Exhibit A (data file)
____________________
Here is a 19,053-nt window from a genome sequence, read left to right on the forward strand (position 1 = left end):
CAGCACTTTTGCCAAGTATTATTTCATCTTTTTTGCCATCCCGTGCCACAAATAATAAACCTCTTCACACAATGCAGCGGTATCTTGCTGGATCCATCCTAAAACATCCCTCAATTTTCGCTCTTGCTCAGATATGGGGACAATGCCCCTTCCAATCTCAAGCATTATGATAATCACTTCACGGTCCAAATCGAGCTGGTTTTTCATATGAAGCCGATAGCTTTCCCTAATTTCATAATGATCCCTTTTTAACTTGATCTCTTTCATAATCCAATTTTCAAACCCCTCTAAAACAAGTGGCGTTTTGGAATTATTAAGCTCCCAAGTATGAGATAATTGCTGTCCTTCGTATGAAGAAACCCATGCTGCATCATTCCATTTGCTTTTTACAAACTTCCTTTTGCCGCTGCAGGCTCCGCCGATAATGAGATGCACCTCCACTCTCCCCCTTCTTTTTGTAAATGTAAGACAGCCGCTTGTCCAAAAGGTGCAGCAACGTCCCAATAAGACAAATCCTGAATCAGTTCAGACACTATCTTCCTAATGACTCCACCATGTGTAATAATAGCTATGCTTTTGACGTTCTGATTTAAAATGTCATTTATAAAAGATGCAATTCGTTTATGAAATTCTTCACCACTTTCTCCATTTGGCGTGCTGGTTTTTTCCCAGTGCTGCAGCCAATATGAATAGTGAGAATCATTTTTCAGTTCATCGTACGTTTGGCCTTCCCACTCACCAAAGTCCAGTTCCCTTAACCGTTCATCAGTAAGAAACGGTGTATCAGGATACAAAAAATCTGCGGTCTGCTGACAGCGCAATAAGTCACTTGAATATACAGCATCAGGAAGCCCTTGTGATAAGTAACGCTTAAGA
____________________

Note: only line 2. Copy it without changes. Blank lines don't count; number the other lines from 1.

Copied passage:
CAGCACTTTTGCCAAGTATTATTTCATCTTTTTTGCCATCCCGTGCCACAAATAATAAACCTCTTCACACAATGCAGCGGTATCTTGCTGGATCCATCCTAAAACATCCCTCAATTTTCGCTCTTGCTCAGATATGGGGACAATGCCCCTTCCAATCTCAAGCATTATGATAATCACTTCACGGTCCAAATCGAGCTGGTTTTTCATATGAAGCCGATAGCTTTCCCTAATTTCATAATGATCCCTTTTTAACTTGATCTCTTTCATAATCCAATTTTCAAACCCCTCTAAAACAAGTGGCGTTTTGGAATTATTAAGCTCCCAAGTATGAGATAATTGCTGTCCTTCGTATGAAGAAACCCATGCTGCATCATTCCATTTGCTTTTTACAAACTTCCTTTTGCCGCTGCAGGCTCCGCCGATAATGAGATGCACCTCCACTCTCCCCCTTCTTTTTGTAAATGTAAGACAGCCGCTTGTCCAAAAGGTGCAGCAACGTCCCAATAAGACAAATCCTGAATCAGTTCAGACACTATCTTCCTAATGACTCCACCATGTGTAATAATAGCTATGCTTTTGACGTTCTGATTTAAAATGTCATTTATAAAAGATGCAATTCGTTTATGAAATTCTTCACCACTTTCTCCATTTGGCGTGCTGGTTTTTTCCCAGTGCTGCAGCCAATATGAATAGTGAGAATCATTTTTCAGTTCATCGTACGTTTGGCCTTCCCACTCACCAAAGTCCAGTTCCCTTAACCGTTCATCAGTAAGAAACGGTGTATCAGGATACAAAAAATCTGCGGTCTGCTGACAGCGCAATAAGTCACTTGAATATACAGCATCAGGAAGCCCTTGTGATAAGTAACGCTTAAGA